The most popular name submitted was Shareware, which was being used by Wallace. However, Wallace acknowledged that he got the term from an InfoWorld magazine column by that name in the 1970s, and that he considered the name to be generic, so its use became established over freeware and user-supported software.

From Wikipedia - https://en.wikipedia.org/wiki/Shareware

History of MSDOS

MS-DOS (acronym for Microsoft Disk Operating System) is an operating system for x86-based personal computers mostly developed by Microsoft. Collectively, MS-DOS, its rebranding as IBM PC DOS, and some operating systems attempting to be compatible with MS-DOS, are sometimes referred to as "DOS" (which is also the generic acronym for disk operating system). MS-DOS was the main operating system for IBM PC compatible personal computers during the 1980s, from which point it was gradually superseded by operating systems offering a graphical user interface (GUI), in various generations of the graphical Microsoft Windows operating system.

IBM licensed and re-released it in 1981, as PC DOS 1.0 for use in its PCs. Although MS-DOS and PC DOS were initially developed in parallel by Microsoft and IBM, the two products diverged after twelve years, in 1993, with recognizable differences in compatibility, syntax, and capabilities.

During its lifetime, several competing products were released for the x86 platform, and MS-DOS went through eight versions, until development ceased in 2000. Initially, MS-DOS was targeted at Intel 8086 processors running on computer hardware using floppy disks to store and access not only the operating system, but application software and user data as well. Progressive version releases delivered support for other mass storage media in ever greater sizes and formats, along with added feature support for newer processors and rapidly evolving computer architectures. Ultimately, it was the key product in Microsoft's development from a programming language company to a diverse software development firm, providing the company with essential revenue and marketing resources. It was also the underlying basic operating system on which early versions of Windows ran as a GUI. It is a flexible operating system, and consumes negligible installation space.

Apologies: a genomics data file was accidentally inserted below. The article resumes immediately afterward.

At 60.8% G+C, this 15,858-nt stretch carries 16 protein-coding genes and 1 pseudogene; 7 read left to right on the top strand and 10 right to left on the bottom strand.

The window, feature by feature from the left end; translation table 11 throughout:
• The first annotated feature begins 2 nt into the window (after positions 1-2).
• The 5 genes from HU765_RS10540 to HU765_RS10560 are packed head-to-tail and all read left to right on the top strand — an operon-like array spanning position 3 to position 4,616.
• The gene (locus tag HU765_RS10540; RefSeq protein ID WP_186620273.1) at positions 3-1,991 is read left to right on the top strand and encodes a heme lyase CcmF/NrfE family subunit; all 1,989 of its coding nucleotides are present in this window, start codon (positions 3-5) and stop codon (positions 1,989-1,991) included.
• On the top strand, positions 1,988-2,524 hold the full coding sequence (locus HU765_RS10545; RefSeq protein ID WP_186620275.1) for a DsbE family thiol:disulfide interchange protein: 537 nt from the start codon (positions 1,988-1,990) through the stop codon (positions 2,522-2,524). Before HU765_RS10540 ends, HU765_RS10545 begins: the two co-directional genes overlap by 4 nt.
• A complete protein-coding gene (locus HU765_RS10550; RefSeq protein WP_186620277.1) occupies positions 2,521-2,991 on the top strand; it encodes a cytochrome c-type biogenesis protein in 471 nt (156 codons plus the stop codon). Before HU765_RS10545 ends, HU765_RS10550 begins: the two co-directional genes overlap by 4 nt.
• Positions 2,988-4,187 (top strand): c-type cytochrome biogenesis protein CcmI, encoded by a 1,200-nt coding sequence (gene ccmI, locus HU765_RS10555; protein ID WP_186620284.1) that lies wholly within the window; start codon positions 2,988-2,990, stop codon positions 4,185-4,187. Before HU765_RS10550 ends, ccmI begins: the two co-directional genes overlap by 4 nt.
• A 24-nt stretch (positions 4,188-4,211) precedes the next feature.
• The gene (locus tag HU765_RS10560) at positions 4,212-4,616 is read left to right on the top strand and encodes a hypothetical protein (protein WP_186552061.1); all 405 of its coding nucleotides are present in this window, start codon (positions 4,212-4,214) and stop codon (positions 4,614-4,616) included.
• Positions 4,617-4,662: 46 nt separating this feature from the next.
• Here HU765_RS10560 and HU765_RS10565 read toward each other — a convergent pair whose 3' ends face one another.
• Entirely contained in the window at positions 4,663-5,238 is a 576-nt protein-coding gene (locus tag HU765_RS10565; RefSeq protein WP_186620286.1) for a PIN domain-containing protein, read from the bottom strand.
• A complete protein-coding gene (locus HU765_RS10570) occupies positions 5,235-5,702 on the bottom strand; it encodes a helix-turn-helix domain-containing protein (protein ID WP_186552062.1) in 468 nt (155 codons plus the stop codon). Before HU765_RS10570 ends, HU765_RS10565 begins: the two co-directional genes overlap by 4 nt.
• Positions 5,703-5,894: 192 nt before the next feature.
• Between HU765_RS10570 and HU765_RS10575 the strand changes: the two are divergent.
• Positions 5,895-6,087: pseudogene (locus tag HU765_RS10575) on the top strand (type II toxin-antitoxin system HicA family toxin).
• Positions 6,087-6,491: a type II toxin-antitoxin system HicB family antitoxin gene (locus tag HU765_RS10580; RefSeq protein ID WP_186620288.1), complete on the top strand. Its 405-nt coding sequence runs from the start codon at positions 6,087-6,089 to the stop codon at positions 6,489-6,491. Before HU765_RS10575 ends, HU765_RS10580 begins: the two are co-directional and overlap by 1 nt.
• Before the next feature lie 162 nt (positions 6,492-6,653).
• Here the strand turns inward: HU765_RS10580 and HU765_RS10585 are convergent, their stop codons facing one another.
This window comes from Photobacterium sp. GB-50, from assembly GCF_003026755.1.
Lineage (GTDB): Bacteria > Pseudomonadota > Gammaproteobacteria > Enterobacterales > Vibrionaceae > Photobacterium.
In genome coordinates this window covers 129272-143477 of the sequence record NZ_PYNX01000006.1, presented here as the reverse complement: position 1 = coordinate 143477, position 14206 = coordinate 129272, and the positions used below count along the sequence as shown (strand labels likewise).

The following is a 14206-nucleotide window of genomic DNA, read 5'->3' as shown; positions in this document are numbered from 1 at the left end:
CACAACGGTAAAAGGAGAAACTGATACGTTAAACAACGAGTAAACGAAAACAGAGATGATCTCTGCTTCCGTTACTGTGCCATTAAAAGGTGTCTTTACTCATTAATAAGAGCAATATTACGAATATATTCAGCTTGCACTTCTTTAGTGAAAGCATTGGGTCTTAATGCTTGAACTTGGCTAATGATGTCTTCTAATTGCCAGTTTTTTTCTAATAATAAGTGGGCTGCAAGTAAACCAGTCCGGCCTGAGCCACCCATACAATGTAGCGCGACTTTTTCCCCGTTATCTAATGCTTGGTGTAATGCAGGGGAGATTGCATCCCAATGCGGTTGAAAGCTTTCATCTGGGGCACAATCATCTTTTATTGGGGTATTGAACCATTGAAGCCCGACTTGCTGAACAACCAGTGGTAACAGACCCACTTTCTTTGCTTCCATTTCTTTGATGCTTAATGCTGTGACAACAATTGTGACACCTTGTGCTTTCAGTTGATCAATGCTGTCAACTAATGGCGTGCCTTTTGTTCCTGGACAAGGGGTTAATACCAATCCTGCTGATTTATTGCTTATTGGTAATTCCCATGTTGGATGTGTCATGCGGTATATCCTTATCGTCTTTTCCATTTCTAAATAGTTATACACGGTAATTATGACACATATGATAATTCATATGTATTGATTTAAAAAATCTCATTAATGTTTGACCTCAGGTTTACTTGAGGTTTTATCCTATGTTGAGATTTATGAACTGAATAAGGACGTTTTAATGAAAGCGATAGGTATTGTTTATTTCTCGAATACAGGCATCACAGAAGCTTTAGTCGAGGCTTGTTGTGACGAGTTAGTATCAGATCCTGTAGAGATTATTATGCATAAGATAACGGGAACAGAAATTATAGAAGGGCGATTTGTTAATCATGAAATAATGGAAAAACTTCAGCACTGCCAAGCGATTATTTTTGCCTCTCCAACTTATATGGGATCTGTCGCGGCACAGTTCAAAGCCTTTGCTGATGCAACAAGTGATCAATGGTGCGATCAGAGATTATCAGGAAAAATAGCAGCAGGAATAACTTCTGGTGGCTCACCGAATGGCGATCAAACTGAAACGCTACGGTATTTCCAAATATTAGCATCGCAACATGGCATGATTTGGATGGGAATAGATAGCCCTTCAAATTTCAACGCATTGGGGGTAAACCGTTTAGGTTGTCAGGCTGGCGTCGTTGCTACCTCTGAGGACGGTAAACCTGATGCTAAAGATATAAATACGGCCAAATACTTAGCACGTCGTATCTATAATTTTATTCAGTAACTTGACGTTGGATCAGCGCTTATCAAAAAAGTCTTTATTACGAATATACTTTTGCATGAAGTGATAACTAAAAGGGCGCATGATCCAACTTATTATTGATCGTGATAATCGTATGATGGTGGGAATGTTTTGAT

From Wikipedia - https://en.wikipedia.org/wiki/MS-DOS

History of DOSBox

DOSBox is free software written primarily in C++ and distributed under the GNU General Public License. DOSBox has been downloaded more than 34 million times since its release on SourceForge in 2002.

A number of usability enhancements have been added to DOSBox beyond the core function of emulating DOS. The added features include virtual hard drives, peer-to-peer networking, screen capture and screencasting from the emulated screen.

More than nine years have passed between 2010's 0.74 and the 2019's latest version 0.74-3, "a security release" made in the absence of version 0.75, which "should have been released by now, but some bugs took a lot longer than expected". But throughout these years development has been ongoing in the SVN version. Forks such as DOSBox SVN Daum and DOSBox SVN-lfn provide additional features, which include support for save states and long filenames, while others such as DosBox-X add emulation for Japanese systems like the NEC PC-98 and increase compatibility with various Demoscene productions.

A number of vintage DOS games have been commercially re-released to run on modern operating systems by encapsulating them inside DOSBox.

From Wikipedia - https://en.wikipedia.org/wiki/DOSBox